Understandably, sexual function after treatment has emerged as a major concern for many couples. It's a conversation that should and is taking place and doctors now may be able to give patients more information.
Gary Schwandt received and lived with a diagnosis of prostate cancer for more than a year. When his physicians told him things had changed he knew exactly what to do.
"It was pretty clear to me that the cleanest, best outcome relative to cancer was to have surgery, and have it done once and for all," he said.
He also knew that function issues were possible after treatment. However, not all men experience the same outcomes or even address the issue with their physicians.
"Having the discussion with Dr. [Martin] Sanda about what might happen after the fact was very important," Schwandt said. "It was very helpful to my wife. It was very helpful to me."
Dr. Sanda, from Beth Israel Deaconess Medical Center, and co-authors studied 2,600 men nationwide, evaluating their sexual quality of life before and two years after prostate cancer treatment.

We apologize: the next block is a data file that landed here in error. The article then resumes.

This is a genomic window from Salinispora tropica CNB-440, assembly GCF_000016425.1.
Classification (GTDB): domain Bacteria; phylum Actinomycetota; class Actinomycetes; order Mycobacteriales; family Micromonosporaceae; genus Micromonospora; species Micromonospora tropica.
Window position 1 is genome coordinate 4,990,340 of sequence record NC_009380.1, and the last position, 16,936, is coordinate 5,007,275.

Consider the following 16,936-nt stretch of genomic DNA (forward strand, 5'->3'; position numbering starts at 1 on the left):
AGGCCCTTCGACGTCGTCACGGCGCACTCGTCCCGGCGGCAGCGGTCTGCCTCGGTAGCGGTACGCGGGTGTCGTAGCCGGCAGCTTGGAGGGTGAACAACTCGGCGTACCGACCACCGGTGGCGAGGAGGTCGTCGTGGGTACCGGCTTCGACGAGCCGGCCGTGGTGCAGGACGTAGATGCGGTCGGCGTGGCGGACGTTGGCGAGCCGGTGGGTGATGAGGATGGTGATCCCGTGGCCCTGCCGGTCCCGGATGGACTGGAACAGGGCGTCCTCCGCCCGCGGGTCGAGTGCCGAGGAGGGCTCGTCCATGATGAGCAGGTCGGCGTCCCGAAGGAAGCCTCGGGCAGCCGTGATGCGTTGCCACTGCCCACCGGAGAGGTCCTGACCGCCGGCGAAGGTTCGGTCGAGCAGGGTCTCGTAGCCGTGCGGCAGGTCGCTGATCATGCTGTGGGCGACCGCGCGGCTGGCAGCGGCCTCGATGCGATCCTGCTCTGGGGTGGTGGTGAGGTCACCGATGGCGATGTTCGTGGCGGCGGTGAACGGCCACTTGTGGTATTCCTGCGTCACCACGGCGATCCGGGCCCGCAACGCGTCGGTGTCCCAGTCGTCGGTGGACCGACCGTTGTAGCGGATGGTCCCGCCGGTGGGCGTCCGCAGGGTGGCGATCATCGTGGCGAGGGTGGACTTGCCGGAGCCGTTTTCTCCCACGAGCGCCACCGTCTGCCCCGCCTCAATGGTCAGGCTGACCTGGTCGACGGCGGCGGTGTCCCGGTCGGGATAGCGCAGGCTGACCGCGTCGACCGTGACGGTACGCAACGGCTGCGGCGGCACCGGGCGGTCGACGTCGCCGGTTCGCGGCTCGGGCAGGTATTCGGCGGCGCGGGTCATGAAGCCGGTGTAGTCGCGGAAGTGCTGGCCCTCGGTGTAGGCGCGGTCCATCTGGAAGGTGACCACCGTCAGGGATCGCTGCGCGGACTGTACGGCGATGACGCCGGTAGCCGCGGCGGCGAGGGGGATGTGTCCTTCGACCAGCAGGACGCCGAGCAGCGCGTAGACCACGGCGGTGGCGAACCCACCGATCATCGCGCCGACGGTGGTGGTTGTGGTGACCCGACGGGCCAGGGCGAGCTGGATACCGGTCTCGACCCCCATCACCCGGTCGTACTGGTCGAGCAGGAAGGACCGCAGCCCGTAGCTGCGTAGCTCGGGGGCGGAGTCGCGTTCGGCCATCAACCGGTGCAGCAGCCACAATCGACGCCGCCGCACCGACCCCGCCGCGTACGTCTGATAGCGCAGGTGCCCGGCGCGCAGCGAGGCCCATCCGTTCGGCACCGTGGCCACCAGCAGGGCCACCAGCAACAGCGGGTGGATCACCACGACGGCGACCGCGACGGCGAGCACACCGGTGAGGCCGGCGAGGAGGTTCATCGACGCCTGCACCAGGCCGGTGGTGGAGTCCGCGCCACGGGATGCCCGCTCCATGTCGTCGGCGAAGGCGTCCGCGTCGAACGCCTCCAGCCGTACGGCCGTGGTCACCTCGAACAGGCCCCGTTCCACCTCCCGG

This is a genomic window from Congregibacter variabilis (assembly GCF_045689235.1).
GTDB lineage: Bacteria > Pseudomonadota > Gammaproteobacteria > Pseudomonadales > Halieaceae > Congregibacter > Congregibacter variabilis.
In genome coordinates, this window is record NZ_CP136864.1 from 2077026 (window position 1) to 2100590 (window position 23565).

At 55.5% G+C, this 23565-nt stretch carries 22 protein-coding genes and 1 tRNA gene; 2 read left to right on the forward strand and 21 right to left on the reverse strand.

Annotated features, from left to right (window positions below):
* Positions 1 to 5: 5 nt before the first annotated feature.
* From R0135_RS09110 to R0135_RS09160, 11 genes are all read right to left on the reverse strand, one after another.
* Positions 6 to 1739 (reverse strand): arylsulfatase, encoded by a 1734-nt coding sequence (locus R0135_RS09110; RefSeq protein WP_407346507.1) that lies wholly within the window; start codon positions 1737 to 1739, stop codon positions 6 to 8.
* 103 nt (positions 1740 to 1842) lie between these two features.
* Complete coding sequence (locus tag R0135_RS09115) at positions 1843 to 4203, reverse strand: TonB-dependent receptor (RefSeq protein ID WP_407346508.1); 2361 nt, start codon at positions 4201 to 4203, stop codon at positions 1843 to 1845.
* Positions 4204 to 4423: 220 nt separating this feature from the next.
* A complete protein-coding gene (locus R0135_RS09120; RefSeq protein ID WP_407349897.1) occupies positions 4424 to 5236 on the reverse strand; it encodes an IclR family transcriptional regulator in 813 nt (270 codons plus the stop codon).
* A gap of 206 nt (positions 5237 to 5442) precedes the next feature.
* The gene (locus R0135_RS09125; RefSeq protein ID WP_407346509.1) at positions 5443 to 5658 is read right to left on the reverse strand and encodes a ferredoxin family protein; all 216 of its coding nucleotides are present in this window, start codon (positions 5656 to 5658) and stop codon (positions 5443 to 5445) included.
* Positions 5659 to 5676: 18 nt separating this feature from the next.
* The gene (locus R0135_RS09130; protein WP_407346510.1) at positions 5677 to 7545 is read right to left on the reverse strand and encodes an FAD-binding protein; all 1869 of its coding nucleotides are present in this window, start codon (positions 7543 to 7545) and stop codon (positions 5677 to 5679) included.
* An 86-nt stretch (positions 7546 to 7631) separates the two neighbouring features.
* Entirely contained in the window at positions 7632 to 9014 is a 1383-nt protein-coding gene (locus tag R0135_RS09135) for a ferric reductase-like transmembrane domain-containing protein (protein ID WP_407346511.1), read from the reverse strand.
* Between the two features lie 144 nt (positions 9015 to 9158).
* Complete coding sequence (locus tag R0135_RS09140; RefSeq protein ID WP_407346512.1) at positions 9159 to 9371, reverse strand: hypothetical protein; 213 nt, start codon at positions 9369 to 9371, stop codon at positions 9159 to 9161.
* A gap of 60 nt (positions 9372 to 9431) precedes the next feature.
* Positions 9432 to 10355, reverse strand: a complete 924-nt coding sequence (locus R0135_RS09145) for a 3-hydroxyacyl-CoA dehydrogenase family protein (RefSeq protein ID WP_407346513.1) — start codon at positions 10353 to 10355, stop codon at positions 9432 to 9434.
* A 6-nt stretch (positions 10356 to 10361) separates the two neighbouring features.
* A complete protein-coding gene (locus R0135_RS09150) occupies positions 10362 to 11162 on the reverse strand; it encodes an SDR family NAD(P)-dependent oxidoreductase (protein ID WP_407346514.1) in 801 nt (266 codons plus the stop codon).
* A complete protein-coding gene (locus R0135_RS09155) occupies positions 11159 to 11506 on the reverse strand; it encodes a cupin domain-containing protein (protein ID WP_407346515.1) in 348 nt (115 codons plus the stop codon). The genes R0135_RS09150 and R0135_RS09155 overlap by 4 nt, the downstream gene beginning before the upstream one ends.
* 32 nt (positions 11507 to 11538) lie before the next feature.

"We really set out to be able to better individualize what men can expect in terms of their outcome," he said.
The men Dr. Sanda studied filled out a questionnaire.
"We could really individualize how we could predict as to whether a man would recover sexual functioning based on that man's age, of the severity of their cancer and, very importantly, based on what their sexual functioning score, their response to the questionnaires was before treatment," Dr. Sanda said.
The study appears in this week's Journal of the American Medical Association.
The study predicts men who might be younger or might be on the favorable end of having excellent function before treatment should expect a 70 percent or higher prospect for recovering their sexual functioning.
Researchers also say men experiencing sexual function problems before treatment or those with more severe cancers may be looking at less favorable percentages.
"I think our study highlights that issues related to sexuality can be brought on the table," Dr. Sanda said. "Patients can be informed as to what they can expect and it doesn't have to be a black box of uncertainty as to what will happen moving forward."
Today, Gary Schwandt is cancer free and moving forward.